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Black Thread

October 6, 2014

OK writes:

imageIn a recent paper "The black thread and other repairs?", linked recently on shroudcom, Pam Moon considers the matter of a dark thread visible on the photo.

I just would like to remind similar things have been reported for a long time. They may clarify the issue. First in a paper Joseph G. Marino, Edwin J.Prior, Chronological History of the Evidence for the Anomalous Nature of the C-14 Sample Area of the Shroud of Turin have  a following note:

Entry: #17
Date: 1996
Data Category: Evidence of anomalous nature of C-14 corner and C-14 aspects
Evidence: Even though Riggi had given assurances that the excised C-14 samples given to the
labs were free of foreign threads, The University of Arizona, one of the laboratories that
performed the Shroud C-14 dating, documented both red silk and blue satin in its sample.
Source: Petrosillo, Orazio and Marinelli, Emanuela. The Enigma of the Shroud: A Challenge
to Science. San Gwann, Malta: Publishers Enterprises Group, 1996, pg. 86.

It has been also mentioned in Marinelli’s paper from the Valencia conference:

In Tucson a thread of red silk and blue fibers were found on the sample238 which points to the Sox as original source of information 238 D. SOX, How an age of mystery ended, in The Times, October 15, 1988, p. 36.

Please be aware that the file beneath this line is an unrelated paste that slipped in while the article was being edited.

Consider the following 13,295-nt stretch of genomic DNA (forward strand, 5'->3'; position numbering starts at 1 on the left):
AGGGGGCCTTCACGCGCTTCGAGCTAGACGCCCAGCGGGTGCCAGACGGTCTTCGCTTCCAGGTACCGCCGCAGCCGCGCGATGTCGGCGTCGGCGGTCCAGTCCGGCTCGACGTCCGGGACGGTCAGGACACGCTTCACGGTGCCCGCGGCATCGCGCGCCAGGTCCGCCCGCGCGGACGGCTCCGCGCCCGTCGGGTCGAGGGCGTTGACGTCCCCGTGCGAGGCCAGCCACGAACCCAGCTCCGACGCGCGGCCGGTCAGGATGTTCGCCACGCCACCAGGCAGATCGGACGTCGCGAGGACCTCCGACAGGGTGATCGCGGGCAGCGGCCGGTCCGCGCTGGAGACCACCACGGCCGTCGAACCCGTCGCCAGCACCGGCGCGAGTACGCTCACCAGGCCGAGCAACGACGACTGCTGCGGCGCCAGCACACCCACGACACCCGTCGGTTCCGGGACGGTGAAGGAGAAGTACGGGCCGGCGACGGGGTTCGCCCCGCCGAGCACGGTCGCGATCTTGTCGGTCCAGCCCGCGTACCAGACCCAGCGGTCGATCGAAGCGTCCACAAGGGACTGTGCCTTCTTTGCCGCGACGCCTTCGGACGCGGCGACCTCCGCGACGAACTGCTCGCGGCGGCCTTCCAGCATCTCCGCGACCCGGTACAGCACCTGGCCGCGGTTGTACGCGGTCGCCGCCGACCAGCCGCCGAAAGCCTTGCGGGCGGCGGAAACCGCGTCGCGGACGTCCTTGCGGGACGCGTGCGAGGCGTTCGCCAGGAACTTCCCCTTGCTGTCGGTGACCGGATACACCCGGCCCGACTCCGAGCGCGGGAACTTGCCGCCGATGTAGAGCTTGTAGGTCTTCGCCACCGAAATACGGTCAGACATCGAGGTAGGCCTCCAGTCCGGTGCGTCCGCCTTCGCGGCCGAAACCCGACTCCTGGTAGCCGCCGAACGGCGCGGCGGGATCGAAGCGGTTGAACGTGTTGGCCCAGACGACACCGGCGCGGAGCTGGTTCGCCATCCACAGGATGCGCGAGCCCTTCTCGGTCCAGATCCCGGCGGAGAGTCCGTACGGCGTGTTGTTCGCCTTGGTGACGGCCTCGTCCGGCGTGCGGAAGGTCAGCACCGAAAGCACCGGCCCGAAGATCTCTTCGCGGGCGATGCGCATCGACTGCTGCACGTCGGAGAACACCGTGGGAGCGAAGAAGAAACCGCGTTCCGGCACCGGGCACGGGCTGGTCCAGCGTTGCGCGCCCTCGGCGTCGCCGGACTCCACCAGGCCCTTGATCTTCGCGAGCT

According to the scheme from Ian Wilson’s 1998 The Blood and the Shroud (scan here, published by Stephen E. Jones on his blog). According to the scheme there was blue surrounding frame sewn onto Shroud by Princess Clotilde, 1868 nearby, as well as her stitching on the edge of radiocarbon sample. I presume she is the main suspect for leaving such dark threads in the radiocarbon sample. I don’t know whether that means she made some manipulations in the radiocarbon sample. It may indicate towards this direction, as well as those traces might have been accidentally left there during her work on the Shroud.

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  1. Hugh Farey
    October 6, 2014 at 11:31 am

    Not a thread. Compare it to the fairly fine threads of the shroud that it is embedded into. It may be a fibre from a thread, or possibly a hair, but is far too thin to be in any way load-bearing.

    • daveb of wellington nz
      October 6, 2014 at 3:03 pm

      Red and blue silk? A black fibre? And in the sample area? And this is called homogeneous?

      • October 6, 2014 at 3:30 pm

        The presence of a few strange fibers, in itself, has no significant effect on C14 dating. The important point is however, that they may indicate that the sample had been manipulated in the past.

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